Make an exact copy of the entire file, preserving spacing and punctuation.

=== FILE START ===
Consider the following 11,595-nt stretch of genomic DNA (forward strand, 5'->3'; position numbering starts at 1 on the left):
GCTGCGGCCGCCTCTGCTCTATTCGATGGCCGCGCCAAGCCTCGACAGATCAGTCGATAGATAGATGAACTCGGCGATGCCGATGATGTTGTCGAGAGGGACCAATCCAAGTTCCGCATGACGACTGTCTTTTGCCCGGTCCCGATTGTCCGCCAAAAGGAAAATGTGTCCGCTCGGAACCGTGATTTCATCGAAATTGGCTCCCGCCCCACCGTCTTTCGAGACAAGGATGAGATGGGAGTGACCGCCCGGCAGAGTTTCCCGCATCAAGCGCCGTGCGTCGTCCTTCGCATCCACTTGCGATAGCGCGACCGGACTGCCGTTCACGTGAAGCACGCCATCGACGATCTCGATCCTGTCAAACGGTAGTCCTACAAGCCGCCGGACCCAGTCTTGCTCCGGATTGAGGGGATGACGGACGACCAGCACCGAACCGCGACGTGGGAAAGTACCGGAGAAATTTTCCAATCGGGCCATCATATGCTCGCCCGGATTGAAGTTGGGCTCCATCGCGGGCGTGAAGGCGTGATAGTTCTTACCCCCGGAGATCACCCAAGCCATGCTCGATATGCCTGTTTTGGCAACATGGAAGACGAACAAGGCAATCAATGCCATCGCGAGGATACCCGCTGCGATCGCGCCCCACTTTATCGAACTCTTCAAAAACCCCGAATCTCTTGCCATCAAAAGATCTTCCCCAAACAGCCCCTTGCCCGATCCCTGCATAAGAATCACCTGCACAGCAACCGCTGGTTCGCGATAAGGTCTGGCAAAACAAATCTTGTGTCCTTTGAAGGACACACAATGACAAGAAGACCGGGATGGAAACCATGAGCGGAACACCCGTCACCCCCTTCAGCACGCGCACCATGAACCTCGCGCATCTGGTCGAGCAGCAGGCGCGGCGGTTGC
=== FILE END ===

Consider the following 11,595-nt stretch of genomic DNA (forward strand, 5'->3'; position numbering starts at 1 on the left):
GCTGCGGCCGCCTCTGCTCTATTCGATGGCCGCGCCAAGCCTCGACAGATCAGTCGATAGATAGATGAACTCGGCGATGCCGATGATGTTGTCGAGAGGGACCAATCCAAGTTCCGCATGACGACTGTCTTTTGCCCGGTCCCGATTGTCCGCCAAAAGGAAAATGTGTCCGCTCGGAACCGTGATTTCATCGAAATTGGCTCCCGCCCCACCGTCTTTCGAGACAAGGATGAGATGGGAGTGACCGCCCGGCAGAGTTTCCCGCATCAAGCGCCGTGCGTCGTCCTTCGCATCCACTTGCGATAGCGCGACCGGACTGCCGTTCACGTGAAGCACGCCATCGACGATCTCGATCCTGTCAAACGGTAGTCCTACAAGCCGCCGGACCCAGTCTTGCTCCGGATTGAGGGGATGACGGACGACCAGCACCGAACCGCGACGTGGGAAAGTACCGGAGAAATTTTCCAATCGGGCCATCATATGCTCGCCCGGATTGAAGTTGGGCTCCATCGCGGGCGTGAAGGCGTGATAGTTCTTACCCCCGGAGATCACCCAAGCCATGCTCGATATGCCTGTTTTGGCAACATGGAAGACGAACAAGGCAATCAATGCCATCGCGAGGATACCCGCTGCGATCGCGCCCCACTTTATCGAACTCTTCAAAAACCCCGAATCTCTTGCCATCAAAAGATCTTCCCCAAACAGCCCCTTGCCCGATCCCTGCATAAGAATCACCTGCACAGCAACCGCTGGTTCGCGATAAGGTCTGGCAAAACAAATCTTGTGTCCTTTGAAGGACACACAATGACAAGAAGACCGGGATGGAAACCATGAGCGGAACACCCGTCACCCCCTTCAGCACGCGCACCATGAACCTCGCGCATCTGGTCGAGCAGCAGGCGCGGCGGTTGC